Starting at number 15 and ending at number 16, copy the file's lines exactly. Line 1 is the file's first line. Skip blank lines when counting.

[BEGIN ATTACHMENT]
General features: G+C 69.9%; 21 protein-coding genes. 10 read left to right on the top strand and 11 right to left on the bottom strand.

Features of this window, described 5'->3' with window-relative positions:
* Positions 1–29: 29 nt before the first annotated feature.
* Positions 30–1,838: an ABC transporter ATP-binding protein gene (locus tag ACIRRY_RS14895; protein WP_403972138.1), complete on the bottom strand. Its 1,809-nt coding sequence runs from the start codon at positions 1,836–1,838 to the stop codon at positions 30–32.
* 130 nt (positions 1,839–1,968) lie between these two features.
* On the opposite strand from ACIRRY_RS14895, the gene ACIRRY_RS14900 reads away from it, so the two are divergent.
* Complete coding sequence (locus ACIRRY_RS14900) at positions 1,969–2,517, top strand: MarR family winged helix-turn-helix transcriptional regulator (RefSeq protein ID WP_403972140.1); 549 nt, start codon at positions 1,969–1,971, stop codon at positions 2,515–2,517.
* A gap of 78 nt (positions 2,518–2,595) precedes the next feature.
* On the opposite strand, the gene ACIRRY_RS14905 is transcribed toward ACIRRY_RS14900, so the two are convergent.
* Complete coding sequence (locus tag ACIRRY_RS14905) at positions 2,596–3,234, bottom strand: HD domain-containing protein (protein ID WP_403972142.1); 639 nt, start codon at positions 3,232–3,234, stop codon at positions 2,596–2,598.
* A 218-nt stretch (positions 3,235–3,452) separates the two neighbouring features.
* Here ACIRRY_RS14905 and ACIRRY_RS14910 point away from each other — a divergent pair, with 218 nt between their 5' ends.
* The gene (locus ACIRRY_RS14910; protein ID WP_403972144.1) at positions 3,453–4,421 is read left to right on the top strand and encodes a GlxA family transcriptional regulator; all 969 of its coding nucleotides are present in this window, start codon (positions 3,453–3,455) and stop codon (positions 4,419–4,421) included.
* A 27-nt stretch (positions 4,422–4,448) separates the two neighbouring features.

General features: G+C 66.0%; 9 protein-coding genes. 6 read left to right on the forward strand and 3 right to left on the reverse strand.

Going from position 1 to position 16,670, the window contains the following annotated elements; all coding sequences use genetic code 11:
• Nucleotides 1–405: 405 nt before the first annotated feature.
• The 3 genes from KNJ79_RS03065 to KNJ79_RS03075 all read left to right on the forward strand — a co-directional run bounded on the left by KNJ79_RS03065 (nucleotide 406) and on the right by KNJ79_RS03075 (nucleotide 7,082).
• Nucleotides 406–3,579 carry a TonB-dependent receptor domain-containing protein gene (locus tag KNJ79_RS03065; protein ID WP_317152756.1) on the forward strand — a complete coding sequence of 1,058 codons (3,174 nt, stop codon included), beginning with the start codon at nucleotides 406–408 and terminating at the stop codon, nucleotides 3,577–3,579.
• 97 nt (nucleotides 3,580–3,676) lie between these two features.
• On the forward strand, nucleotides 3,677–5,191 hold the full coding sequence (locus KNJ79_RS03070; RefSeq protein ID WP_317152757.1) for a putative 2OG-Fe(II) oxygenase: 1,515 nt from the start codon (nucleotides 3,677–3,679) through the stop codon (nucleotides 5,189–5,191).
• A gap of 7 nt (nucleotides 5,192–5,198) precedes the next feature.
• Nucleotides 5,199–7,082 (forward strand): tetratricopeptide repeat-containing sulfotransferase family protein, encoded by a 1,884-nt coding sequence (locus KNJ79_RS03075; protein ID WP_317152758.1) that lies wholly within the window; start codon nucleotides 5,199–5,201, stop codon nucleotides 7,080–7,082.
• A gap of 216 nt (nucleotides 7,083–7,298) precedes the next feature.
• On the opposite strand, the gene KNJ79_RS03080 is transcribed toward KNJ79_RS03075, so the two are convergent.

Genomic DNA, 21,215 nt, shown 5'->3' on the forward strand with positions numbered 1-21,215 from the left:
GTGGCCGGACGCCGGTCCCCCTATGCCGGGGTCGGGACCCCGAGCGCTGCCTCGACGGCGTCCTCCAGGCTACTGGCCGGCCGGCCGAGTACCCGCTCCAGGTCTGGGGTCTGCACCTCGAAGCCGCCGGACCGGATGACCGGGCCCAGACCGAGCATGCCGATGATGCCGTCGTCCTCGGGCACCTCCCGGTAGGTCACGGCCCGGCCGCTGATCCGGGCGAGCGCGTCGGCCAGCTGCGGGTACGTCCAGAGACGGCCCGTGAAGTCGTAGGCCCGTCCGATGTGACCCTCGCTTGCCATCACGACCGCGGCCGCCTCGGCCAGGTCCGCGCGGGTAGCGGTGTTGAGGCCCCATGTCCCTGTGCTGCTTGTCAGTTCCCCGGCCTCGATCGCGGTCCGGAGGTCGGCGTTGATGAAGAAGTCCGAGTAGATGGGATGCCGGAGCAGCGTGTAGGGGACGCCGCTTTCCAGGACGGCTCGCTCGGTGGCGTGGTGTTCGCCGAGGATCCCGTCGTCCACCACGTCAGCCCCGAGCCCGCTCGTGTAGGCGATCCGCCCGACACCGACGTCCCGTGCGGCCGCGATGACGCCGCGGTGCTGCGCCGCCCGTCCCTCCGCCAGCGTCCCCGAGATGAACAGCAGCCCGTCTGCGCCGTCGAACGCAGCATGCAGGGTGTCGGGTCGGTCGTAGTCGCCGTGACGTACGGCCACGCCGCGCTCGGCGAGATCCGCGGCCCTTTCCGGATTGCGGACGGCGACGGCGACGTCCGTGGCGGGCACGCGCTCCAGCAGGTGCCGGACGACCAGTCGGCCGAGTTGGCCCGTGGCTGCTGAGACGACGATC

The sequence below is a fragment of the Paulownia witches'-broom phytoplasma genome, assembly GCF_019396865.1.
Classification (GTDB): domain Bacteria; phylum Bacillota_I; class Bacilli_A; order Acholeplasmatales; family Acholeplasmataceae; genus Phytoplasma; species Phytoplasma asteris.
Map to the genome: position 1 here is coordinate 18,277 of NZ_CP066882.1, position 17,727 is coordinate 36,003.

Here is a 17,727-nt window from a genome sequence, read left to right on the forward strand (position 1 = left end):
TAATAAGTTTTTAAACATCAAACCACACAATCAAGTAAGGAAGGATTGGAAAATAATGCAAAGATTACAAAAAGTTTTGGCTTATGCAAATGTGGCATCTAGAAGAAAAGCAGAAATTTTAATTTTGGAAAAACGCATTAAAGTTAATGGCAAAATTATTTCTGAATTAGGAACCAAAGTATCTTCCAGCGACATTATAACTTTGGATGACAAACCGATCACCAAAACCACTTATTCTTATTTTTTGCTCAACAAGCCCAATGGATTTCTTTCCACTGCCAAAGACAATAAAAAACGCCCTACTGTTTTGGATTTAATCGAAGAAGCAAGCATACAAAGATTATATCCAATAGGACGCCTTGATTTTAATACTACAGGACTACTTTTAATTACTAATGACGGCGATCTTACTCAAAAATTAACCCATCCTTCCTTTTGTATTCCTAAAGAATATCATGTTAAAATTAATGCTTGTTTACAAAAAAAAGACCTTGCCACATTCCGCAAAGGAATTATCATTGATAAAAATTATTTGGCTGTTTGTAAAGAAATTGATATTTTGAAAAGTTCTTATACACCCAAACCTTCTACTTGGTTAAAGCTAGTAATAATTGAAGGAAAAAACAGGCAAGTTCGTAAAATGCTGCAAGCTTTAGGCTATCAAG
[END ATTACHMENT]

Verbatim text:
General features: G+C 66.0%; 9 protein-coding genes. 6 read left to right on the forward strand and 3 right to left on the reverse strand.

Going from position 1 to position 16,670, the window contains the following annotated elements; all coding sequences use genetic code 11: